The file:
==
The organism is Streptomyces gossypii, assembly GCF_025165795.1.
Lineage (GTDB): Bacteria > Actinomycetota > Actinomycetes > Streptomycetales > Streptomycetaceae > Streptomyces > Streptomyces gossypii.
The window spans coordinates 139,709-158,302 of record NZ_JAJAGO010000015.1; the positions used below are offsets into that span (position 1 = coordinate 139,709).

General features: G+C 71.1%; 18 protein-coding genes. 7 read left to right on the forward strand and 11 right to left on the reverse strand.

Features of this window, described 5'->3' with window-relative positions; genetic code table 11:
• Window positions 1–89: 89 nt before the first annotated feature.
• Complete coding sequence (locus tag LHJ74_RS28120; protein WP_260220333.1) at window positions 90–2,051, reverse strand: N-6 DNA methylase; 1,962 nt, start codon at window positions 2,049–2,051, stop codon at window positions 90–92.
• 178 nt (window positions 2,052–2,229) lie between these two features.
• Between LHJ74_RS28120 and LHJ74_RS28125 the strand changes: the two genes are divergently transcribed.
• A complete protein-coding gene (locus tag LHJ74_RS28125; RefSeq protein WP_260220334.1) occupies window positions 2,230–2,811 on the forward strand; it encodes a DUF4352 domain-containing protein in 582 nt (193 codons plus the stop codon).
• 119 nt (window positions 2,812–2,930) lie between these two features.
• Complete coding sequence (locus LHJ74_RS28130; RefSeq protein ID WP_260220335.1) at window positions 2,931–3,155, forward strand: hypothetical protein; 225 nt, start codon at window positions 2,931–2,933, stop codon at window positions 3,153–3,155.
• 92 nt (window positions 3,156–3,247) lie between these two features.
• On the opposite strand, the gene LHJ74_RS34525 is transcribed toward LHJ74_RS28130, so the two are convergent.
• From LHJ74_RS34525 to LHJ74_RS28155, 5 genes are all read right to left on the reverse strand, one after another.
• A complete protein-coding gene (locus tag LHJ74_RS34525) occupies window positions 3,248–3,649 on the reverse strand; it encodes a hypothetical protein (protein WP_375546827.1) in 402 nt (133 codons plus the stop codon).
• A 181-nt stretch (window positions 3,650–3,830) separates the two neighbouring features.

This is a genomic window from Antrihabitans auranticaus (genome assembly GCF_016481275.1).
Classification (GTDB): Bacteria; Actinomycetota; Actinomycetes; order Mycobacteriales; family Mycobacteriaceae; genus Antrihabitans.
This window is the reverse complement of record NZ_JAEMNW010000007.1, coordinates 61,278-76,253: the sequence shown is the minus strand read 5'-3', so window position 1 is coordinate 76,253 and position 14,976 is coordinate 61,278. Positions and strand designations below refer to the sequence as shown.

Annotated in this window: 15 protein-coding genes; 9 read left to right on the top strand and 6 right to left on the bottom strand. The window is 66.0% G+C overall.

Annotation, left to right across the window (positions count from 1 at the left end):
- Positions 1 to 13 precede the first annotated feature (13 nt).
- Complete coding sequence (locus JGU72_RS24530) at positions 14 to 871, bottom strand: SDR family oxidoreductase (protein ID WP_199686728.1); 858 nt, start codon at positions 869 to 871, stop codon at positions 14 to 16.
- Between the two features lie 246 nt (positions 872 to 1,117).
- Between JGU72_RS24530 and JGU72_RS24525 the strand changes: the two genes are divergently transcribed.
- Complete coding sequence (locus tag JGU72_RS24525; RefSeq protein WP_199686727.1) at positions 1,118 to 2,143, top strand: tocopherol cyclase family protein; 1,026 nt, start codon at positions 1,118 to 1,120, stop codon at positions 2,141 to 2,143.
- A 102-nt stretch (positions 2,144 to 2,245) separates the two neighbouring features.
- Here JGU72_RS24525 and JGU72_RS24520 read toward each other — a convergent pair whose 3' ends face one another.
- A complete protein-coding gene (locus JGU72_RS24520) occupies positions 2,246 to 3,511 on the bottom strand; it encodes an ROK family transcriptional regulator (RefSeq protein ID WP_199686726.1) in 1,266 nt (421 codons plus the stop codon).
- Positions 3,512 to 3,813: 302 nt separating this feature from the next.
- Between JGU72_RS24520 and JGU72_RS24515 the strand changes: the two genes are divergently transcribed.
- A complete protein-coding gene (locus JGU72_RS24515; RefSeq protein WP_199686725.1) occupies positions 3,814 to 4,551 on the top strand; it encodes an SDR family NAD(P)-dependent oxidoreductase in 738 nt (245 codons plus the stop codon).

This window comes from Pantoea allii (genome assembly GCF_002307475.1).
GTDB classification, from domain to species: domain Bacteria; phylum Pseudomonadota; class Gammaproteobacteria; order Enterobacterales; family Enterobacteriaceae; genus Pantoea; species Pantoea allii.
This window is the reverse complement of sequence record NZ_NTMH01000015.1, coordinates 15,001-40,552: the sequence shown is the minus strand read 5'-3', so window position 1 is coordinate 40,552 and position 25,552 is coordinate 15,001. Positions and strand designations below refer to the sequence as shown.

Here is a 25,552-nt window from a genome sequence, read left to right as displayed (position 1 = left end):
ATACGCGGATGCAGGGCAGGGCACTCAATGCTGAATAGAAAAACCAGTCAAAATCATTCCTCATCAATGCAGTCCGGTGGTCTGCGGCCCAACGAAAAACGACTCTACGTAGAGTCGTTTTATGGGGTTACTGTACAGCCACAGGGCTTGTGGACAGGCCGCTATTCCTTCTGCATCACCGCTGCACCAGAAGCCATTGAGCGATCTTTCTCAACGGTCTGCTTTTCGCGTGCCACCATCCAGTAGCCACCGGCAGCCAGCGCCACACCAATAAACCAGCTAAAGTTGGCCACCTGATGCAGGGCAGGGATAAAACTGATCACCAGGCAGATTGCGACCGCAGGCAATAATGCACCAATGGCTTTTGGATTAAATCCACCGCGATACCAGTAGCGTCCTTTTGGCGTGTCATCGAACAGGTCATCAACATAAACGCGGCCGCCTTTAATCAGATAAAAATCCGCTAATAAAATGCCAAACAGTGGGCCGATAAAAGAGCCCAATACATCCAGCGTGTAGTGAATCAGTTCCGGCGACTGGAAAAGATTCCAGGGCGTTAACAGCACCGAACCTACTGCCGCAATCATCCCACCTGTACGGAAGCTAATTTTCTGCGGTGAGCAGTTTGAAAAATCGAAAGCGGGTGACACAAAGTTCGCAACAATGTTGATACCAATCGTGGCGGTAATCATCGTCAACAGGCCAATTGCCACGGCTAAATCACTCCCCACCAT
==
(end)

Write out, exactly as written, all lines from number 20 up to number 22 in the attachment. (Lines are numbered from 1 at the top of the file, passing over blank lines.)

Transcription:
This window is the reverse complement of record NZ_JAEMNW010000007.1, coordinates 61,278-76,253: the sequence shown is the minus strand read 5'-3', so window position 1 is coordinate 76,253 and position 14,976 is coordinate 61,278. Positions and strand designations below refer to the sequence as shown.

Annotated in this window: 15 protein-coding genes; 9 read left to right on the top strand and 6 right to left on the bottom strand. The window is 66.0% G+C overall.

Annotation, left to right across the window (positions count from 1 at the left end):